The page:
Following the death of Geneseo student Kaitlin Charity in October, the Livingston County sheriff has proposed changes to an existing New York State law which would mandate drivers involved in all collisions pull over their vehicles to ensure that no person was injured.
None of three drivers who struck Charity on I-390 in the early morning hours of Oct. 1 checked to see what they had hit. A WHEC-TV article featured on MSNBC.com indicated that truck driver John Martarello knew he hit a person, but only reported hitting a deer to the police. Martarello has since been indicted on charges of leaving the scene of an accident and perjury and is awaiting trial.
Right now, drivers can easily deny hitting a person and wait for investigators to prove otherwise.
Livingston County Sheriff John York told WHEC that he thinks the drivers, "had an obligation to determine what they struck wasn't a human being. They took the time to check their vehicles, but didn't take the time to check what they struck."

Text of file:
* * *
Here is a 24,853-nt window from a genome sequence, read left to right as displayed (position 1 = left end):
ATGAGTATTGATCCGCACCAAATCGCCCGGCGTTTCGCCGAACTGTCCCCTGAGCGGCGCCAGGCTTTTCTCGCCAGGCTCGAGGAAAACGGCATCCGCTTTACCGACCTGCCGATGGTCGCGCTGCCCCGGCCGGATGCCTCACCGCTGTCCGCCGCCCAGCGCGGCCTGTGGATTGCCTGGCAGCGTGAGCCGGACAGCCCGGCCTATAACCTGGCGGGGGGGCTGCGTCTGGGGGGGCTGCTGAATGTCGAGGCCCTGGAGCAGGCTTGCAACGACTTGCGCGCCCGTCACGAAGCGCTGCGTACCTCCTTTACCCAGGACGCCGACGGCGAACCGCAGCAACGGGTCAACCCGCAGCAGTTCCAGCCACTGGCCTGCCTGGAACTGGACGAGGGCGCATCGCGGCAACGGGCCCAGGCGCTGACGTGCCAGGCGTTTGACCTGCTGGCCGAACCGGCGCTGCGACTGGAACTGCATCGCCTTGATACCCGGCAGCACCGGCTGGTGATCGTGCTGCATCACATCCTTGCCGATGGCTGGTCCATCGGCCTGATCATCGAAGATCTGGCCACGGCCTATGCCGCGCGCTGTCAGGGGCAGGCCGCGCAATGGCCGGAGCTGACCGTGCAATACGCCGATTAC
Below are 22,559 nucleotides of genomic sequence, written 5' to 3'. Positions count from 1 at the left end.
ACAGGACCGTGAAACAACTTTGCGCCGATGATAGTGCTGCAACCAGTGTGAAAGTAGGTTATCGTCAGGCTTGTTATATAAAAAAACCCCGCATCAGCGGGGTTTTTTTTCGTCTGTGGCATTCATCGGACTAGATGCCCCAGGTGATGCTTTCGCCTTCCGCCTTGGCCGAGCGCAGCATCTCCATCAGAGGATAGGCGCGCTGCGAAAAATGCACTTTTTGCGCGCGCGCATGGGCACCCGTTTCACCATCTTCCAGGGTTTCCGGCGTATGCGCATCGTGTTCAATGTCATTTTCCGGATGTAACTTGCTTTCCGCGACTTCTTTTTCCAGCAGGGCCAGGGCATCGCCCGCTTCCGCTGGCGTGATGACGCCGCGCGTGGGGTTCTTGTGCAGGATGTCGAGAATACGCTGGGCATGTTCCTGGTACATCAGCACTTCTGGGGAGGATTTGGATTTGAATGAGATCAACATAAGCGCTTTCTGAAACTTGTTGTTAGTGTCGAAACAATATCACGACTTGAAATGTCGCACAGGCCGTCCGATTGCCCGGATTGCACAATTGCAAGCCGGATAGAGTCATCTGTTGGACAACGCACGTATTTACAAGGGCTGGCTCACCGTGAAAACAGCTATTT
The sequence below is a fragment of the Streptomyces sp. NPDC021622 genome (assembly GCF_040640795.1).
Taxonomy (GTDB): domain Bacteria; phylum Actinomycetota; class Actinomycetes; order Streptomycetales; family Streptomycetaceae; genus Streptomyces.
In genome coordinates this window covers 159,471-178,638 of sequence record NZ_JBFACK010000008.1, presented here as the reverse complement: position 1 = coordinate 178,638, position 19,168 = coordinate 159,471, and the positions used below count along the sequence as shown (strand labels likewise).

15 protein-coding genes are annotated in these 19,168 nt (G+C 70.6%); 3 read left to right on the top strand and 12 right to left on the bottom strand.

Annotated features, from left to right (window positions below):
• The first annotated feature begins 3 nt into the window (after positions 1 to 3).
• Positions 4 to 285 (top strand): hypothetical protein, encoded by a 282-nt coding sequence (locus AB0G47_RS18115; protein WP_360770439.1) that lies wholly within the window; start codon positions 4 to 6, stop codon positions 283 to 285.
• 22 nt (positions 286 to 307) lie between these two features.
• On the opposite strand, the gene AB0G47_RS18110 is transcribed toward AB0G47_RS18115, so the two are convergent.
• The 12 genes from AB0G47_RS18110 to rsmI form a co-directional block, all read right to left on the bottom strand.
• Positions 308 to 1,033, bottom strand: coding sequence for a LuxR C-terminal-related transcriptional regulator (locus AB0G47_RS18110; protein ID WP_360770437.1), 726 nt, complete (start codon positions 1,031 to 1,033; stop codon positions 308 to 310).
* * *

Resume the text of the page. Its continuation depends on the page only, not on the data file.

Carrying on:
One Geneseo student agreed with York's proposal.
Junior Chris DeFelice said that people have ethical responsibilities when they are in an accident. He questioned how a person could continue driving if they had even the slightest feeling of unease about what they hit.
Others, however, believe the law would be ineffective.
"It would be very hard to force people to stop and see what they hit," said sophomore Jackie Davey. "Some people don't feel the need to stop. Others are more worried about themselves in such a scenario, but no matter what their feelings or reasoning, I still feel it would be difficult to enforce such a law."
The proposed changes are currently being reviewed by legal counsel and may be submitted to the state legislature this year.